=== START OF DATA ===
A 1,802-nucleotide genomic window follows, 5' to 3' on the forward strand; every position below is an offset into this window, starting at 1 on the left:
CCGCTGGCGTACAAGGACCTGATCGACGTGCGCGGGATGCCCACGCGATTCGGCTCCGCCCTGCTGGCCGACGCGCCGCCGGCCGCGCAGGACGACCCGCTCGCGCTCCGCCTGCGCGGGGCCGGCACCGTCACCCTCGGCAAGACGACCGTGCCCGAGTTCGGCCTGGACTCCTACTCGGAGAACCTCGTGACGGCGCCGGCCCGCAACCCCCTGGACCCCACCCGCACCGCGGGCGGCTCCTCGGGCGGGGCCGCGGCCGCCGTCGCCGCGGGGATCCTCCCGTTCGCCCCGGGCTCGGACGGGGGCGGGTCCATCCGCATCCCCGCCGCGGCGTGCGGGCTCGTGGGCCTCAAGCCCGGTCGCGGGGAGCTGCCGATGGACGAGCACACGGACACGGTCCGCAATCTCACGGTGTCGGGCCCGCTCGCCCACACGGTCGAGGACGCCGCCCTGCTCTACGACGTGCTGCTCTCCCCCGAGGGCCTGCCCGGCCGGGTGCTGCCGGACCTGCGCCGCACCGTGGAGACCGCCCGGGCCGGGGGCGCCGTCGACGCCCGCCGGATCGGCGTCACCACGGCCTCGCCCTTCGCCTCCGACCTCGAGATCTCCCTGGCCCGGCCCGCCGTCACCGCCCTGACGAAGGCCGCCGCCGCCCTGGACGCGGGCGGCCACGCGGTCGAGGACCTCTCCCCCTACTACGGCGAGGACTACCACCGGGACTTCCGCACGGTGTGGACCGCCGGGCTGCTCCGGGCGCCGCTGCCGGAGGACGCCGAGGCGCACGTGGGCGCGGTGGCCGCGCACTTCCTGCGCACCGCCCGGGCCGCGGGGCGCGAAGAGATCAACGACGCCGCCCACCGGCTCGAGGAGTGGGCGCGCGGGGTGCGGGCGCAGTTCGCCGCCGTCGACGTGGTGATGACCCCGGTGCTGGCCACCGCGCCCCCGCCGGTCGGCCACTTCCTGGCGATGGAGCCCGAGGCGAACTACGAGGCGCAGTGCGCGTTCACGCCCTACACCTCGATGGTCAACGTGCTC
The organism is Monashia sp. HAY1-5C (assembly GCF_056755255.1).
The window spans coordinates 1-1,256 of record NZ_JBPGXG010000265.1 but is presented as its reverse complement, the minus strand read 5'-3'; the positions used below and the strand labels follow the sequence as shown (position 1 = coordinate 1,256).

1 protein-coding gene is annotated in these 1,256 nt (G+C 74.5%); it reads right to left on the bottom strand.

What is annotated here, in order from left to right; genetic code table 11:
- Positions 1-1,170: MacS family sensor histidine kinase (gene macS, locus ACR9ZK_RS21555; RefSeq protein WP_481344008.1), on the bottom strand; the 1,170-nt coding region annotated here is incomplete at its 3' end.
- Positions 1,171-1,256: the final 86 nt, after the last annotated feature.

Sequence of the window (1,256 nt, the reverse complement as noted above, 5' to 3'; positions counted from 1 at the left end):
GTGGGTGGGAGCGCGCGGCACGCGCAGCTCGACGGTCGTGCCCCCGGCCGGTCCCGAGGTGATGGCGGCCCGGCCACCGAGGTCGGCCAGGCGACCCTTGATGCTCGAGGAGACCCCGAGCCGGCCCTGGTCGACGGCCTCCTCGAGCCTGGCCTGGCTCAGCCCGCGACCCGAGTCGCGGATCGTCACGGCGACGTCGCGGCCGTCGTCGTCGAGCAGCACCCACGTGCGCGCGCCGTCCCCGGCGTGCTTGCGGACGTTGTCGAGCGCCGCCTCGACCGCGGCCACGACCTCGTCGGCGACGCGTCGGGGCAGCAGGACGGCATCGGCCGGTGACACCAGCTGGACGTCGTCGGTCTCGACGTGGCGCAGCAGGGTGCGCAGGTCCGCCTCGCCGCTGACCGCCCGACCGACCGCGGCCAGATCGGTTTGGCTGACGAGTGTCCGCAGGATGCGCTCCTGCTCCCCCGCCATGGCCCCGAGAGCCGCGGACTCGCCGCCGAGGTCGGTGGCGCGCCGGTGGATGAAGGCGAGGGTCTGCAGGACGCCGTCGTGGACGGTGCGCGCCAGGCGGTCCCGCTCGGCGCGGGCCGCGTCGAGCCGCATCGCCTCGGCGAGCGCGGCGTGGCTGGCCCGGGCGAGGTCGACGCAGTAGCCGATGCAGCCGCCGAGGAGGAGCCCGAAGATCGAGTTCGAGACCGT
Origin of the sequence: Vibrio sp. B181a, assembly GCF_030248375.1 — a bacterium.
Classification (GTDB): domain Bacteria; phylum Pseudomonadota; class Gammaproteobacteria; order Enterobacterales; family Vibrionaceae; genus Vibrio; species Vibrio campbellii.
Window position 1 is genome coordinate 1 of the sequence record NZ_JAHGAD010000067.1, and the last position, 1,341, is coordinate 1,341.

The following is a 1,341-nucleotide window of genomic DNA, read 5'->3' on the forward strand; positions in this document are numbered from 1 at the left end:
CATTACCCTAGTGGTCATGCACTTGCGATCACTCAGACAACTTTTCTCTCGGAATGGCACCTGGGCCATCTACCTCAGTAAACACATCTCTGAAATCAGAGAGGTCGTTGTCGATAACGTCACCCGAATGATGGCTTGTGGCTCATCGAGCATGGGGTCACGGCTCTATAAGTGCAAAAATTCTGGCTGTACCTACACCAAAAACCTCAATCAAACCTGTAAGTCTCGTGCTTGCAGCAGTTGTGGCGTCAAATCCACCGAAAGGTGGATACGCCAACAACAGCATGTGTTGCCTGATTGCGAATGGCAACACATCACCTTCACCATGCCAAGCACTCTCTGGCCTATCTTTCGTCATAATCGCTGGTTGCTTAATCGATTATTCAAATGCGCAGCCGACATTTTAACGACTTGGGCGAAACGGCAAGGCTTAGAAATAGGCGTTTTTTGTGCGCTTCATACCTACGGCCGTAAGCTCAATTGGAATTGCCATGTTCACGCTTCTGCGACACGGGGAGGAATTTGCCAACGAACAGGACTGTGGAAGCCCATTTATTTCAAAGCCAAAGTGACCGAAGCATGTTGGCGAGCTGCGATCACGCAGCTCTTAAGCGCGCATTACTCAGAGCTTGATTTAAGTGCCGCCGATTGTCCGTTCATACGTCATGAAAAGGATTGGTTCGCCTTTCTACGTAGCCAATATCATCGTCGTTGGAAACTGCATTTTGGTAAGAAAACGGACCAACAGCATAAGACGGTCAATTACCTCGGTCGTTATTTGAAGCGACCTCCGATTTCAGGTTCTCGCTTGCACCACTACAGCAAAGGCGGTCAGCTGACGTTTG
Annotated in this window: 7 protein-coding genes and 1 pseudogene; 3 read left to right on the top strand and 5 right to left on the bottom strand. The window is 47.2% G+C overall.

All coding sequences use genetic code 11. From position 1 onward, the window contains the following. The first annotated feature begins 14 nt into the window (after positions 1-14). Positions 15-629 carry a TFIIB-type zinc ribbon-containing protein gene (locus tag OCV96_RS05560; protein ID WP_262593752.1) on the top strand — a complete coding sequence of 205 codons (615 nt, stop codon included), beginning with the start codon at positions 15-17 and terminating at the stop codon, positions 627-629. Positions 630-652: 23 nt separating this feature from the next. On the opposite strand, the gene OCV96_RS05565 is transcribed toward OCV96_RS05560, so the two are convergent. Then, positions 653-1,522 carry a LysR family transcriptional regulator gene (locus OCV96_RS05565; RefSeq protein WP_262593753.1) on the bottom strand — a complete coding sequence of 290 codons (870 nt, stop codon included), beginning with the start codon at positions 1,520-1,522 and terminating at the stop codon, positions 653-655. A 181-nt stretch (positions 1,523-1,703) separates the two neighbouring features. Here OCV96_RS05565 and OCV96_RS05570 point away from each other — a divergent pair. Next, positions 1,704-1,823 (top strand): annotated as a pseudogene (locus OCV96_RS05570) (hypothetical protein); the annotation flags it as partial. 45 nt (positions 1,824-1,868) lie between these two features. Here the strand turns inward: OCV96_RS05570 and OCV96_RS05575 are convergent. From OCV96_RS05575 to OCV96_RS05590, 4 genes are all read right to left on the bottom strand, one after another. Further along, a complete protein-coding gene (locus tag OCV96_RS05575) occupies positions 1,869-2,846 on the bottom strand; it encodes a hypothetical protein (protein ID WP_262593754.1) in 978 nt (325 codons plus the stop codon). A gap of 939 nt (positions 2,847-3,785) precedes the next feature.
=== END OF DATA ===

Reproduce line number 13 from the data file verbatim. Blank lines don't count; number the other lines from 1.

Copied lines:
Window position 1 is genome coordinate 1 of the sequence record NZ_JAHGAD010000067.1, and the last position, 1,341, is coordinate 1,341.